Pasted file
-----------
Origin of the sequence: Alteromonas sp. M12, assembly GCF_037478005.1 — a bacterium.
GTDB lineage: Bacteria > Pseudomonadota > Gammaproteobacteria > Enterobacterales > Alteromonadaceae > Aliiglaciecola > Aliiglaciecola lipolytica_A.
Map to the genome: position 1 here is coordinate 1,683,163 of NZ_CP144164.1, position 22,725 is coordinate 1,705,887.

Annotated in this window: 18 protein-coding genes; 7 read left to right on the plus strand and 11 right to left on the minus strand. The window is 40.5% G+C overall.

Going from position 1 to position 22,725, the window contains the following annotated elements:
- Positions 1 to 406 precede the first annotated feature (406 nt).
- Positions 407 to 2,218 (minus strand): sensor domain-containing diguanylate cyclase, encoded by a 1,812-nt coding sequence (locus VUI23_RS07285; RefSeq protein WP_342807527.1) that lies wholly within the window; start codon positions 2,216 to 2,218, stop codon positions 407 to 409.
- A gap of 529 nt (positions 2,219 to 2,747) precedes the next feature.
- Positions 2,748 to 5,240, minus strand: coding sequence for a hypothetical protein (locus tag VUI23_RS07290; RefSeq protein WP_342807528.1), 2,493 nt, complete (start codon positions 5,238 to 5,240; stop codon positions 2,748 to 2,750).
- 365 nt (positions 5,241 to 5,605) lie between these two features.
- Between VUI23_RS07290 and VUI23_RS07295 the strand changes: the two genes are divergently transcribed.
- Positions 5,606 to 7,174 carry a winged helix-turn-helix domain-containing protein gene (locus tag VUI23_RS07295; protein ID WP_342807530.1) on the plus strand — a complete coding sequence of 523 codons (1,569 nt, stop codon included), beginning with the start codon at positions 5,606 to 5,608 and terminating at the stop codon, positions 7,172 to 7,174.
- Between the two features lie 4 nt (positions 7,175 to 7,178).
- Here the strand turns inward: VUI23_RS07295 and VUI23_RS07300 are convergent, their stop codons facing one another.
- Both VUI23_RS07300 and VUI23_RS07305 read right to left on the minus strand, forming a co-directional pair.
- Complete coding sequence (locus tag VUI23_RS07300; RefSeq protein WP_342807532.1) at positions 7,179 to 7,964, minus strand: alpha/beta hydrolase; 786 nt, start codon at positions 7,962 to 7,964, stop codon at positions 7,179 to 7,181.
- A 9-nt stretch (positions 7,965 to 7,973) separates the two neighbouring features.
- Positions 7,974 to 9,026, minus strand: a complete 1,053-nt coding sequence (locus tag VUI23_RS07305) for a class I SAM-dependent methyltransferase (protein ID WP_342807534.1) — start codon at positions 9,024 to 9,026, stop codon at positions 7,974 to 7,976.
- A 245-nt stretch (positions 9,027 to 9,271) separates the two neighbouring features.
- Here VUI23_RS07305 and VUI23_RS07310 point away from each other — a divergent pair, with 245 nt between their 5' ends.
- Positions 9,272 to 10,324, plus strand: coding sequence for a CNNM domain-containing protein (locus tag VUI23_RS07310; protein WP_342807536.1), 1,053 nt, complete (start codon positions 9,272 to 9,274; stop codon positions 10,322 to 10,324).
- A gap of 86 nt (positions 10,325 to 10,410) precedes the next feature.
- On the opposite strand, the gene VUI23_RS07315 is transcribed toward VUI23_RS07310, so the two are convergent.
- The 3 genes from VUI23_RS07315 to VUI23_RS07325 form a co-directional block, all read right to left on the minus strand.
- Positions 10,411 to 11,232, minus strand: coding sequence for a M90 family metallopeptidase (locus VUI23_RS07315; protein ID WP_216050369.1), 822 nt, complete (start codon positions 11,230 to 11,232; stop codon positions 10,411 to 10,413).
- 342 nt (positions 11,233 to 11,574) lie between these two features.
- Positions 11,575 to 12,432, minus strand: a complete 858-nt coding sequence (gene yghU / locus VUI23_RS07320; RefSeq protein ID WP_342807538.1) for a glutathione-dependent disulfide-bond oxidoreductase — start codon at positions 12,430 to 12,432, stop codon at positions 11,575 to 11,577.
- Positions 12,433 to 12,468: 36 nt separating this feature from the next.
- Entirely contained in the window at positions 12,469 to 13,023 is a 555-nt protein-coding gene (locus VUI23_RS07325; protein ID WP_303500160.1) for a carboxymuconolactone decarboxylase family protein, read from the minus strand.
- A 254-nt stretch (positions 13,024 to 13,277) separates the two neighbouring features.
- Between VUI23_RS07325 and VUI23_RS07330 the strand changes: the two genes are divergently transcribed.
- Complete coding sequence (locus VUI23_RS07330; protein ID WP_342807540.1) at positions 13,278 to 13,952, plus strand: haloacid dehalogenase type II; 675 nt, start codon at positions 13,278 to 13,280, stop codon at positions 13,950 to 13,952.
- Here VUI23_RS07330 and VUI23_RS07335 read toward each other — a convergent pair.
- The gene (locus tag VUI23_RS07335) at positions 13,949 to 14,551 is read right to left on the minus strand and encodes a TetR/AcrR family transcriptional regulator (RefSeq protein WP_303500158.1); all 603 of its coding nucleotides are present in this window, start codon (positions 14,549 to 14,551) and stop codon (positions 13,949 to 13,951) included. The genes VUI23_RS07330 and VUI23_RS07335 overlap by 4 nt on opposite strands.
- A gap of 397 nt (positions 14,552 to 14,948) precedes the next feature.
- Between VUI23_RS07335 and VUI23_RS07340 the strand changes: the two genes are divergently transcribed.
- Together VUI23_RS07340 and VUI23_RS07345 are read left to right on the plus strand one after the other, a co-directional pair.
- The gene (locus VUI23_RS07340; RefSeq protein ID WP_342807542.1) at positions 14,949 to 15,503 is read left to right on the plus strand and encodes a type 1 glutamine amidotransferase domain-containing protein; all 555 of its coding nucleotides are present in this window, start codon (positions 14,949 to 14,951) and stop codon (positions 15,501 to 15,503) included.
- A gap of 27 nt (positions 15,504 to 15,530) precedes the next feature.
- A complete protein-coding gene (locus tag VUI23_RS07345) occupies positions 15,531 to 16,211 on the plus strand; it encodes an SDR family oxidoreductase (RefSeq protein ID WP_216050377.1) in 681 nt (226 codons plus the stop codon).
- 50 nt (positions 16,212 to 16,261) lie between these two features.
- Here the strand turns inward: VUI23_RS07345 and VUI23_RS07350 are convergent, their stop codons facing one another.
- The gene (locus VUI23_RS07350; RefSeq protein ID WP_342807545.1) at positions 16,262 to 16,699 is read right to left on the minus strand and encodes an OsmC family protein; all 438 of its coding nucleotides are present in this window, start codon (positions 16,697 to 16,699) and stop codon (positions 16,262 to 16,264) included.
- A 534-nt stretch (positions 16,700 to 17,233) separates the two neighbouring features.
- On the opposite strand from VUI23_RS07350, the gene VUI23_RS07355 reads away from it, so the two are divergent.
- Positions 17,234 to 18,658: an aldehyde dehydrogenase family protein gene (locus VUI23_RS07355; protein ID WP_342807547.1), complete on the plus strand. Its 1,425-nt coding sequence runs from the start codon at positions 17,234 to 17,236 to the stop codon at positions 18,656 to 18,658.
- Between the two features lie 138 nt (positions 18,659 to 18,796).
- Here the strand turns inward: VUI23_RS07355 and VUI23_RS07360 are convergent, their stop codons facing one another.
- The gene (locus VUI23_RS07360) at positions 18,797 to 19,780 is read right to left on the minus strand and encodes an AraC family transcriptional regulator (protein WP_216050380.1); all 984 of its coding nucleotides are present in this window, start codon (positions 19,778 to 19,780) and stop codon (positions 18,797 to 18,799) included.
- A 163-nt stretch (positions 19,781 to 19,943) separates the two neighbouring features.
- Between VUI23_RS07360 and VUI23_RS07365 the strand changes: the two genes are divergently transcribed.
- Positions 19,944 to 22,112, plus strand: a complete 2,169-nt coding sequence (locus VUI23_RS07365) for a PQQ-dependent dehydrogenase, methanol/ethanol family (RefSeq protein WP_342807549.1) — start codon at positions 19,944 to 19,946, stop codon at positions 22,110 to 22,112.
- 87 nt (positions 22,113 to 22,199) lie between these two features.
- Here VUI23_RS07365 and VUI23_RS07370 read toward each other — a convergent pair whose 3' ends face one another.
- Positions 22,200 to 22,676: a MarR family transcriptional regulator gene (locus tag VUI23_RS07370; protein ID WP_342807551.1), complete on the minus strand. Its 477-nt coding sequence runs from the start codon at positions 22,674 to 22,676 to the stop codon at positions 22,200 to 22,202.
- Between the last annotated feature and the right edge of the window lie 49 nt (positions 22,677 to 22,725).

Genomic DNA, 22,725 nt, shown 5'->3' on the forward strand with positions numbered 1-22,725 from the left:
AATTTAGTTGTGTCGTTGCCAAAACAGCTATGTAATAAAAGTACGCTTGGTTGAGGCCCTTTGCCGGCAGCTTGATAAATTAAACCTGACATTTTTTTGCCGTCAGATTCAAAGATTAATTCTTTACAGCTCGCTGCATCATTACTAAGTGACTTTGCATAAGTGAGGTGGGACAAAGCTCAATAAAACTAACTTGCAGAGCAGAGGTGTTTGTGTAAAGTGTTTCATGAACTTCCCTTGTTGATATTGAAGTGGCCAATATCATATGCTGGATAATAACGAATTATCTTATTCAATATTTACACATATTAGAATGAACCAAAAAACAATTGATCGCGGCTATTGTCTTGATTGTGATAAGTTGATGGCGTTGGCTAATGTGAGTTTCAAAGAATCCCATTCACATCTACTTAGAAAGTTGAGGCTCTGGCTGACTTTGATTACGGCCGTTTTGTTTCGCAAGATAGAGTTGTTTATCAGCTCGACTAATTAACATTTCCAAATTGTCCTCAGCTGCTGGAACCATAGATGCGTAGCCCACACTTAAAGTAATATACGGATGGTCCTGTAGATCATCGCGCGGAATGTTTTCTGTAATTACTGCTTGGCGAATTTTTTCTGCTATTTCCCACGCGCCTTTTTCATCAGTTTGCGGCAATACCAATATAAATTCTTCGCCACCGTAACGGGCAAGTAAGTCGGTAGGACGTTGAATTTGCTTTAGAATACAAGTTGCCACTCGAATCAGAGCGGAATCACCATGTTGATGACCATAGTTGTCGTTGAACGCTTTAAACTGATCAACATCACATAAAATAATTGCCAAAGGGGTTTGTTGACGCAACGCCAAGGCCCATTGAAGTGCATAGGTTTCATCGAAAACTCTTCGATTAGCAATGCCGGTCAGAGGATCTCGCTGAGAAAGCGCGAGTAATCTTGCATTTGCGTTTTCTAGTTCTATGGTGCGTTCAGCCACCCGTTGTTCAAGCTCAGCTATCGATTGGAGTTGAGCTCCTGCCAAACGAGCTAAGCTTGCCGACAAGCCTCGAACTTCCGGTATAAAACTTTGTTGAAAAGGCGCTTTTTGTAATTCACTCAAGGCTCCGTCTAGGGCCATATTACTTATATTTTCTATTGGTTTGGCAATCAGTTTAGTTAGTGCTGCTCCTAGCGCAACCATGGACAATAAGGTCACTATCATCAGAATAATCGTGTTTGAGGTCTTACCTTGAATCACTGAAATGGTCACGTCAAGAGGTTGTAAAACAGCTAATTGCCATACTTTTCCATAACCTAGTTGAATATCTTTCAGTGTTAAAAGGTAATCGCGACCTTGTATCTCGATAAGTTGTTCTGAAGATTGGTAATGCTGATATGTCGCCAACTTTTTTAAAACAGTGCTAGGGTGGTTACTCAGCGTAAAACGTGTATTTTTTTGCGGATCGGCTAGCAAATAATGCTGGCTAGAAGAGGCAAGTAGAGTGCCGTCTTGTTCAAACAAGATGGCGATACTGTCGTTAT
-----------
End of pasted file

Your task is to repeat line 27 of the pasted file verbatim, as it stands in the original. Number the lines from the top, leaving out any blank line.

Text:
- Positions 11,575 to 12,432, minus strand: a complete 858-nt coding sequence (gene yghU / locus VUI23_RS07320; RefSeq protein ID WP_342807538.1) for a glutathione-dependent disulfide-bond oxidoreductase — start codon at positions 12,430 to 12,432, stop codon at positions 11,575 to 11,577.